Twelve days ago these results were inconceivable. No Pedro Almodovar, no Ang Lee, no Jane Campion, and no Ken Loach in the winners' circle. Best Performance awards for their actors only for Quentin Tarantino and Lars Von Trier. And considering nine out of the twenty films won an award of some kind, what were the jury thinking? Certainly the outcomes in several categories were unexpected. But it's the tight finish that often makes the Cannes race such a thriller.
As the 62nd Cannes Film festival drew to a close the international press openly greeted several of the results with jeers, and boos. Most of us skip the formal ceremony and grand dinner, opting for the 'bleechers', watching the prize closing ceremony on a giant screen en masse like the Barmy Army, responding volubly to proceedings as in a gladiatorial combat. Each year no one translates the French commentary so like collegiate under graduates, we play up.
The general verdict on Warwick Thornton's Camera D'Or was a collective thumbs up: those who had seen the film found it powerful, beautifully shot (he's a director/writer/cinematographer) and profoundly moving. His candid answers about the plight of his people and cinema as his personal saviour were well received.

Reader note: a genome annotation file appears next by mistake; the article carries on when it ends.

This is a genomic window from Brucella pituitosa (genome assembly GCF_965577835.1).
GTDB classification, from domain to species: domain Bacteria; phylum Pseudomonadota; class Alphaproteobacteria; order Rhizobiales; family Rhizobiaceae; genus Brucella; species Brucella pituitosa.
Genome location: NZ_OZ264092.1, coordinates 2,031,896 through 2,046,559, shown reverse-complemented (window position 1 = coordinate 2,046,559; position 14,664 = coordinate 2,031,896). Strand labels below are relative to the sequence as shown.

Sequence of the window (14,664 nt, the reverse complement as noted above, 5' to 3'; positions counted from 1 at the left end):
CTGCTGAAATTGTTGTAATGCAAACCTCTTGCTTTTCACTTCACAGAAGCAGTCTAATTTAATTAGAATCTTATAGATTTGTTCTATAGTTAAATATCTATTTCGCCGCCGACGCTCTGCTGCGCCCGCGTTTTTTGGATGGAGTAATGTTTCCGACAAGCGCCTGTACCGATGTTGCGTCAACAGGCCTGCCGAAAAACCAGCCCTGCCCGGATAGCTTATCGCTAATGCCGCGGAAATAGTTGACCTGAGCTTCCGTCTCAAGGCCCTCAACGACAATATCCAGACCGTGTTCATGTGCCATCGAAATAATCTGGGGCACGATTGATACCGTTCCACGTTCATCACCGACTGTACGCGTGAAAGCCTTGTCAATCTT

The competition outcomes were more controversial. The jury prize – shared between Andrea Arnold's Fish Tank and Korean vampire movie Bak-Jwi's Thirst, elicited loud jeers. On most critics' lists they were considered lesser contenders. Of the Korean films in selection, Mother (in Certain Regard) was deemed as much better movie.
The screenplay award was met with laughter and guffaws. At the post award press conference, one daring scribe asked : ''On what grounds do you propose to give it a screenwriting award to someone who told us last week that he often improvises during shooting??" But as Lou Ye, a renegade Chinese film-maker already been slapped with a five-year ban from film-making in his homeland, who broke its conditions by making Spring Fever abroad, as a French/Hong Kong co-production, most of us admired his bravery and let it pass.
The Best Performance announcements were popular, greeted with loud cheers as Charlotte Gainsburg won her award for her fragile, brave and poignant turn (as a mother attempting to come to terms with a child's death) in Lars Von Trier's Antichrist, at least partially vindicating the director's less than happy Cannes 2009 experience.
Likewise Christoph Waltz, the Austrian–born German actor whose bravura performance as the Nazi SS multi-lingual colonel lights up Quentin Tarantino's Inglourious Basterds, at least put a notch up for the popular director. Who was the first person he called? Quentin, of course. Both movies are about to be subjected to heavy cutting prior to release, so what are Waltz's thoughts on the subject, he was asked?' What an excellent idea to cut them together/combine them, he replied deadpan before thanking Tarantino for re-inspiring him into a new, vibrant phase of his career.